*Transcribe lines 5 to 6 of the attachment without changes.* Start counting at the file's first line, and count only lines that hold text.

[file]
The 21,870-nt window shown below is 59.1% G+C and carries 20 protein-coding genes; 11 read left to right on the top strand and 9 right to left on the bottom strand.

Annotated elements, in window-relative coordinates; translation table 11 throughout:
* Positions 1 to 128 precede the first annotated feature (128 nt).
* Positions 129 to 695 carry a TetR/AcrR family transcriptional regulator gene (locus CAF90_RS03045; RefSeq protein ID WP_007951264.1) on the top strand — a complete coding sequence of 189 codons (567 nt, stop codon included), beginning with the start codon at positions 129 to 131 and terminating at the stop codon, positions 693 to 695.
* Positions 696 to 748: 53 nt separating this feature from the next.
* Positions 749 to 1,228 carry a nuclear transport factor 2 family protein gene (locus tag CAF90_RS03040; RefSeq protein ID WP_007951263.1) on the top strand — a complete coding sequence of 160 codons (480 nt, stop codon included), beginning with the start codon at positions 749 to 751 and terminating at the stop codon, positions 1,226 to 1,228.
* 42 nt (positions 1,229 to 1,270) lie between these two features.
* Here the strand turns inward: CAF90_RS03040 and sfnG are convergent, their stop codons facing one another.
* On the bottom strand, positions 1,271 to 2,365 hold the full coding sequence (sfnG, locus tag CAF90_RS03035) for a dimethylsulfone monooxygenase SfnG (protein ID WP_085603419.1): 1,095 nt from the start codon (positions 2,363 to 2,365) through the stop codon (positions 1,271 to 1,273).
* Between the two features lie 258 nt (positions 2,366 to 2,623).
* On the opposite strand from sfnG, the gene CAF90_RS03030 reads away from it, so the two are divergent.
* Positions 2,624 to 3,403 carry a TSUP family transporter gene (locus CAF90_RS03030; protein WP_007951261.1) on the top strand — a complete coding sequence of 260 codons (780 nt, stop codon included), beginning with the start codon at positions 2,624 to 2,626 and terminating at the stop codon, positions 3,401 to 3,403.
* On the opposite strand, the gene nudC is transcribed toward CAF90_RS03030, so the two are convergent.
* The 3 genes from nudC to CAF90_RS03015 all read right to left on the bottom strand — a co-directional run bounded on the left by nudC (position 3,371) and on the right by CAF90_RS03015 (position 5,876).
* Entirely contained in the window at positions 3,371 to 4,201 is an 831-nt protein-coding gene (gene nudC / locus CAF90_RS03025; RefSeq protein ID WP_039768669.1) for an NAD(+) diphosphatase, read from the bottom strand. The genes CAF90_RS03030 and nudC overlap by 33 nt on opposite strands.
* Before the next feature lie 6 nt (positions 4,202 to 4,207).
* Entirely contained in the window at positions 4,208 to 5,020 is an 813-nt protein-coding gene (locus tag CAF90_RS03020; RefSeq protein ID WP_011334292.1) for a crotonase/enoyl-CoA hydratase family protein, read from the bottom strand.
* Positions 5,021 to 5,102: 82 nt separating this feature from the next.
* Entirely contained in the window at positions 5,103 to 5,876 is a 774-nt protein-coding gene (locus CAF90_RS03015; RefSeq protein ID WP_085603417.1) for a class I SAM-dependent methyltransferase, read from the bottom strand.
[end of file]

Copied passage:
* Positions 696 to 748: 53 nt separating this feature from the next.
* Positions 749 to 1,228 carry a nuclear transport factor 2 family protein gene (locus tag CAF90_RS03040; RefSeq protein ID WP_007951263.1) on the top strand — a complete coding sequence of 160 codons (480 nt, stop codon included), beginning with the start codon at positions 749 to 751 and terminating at the stop codon, positions 1,226 to 1,228.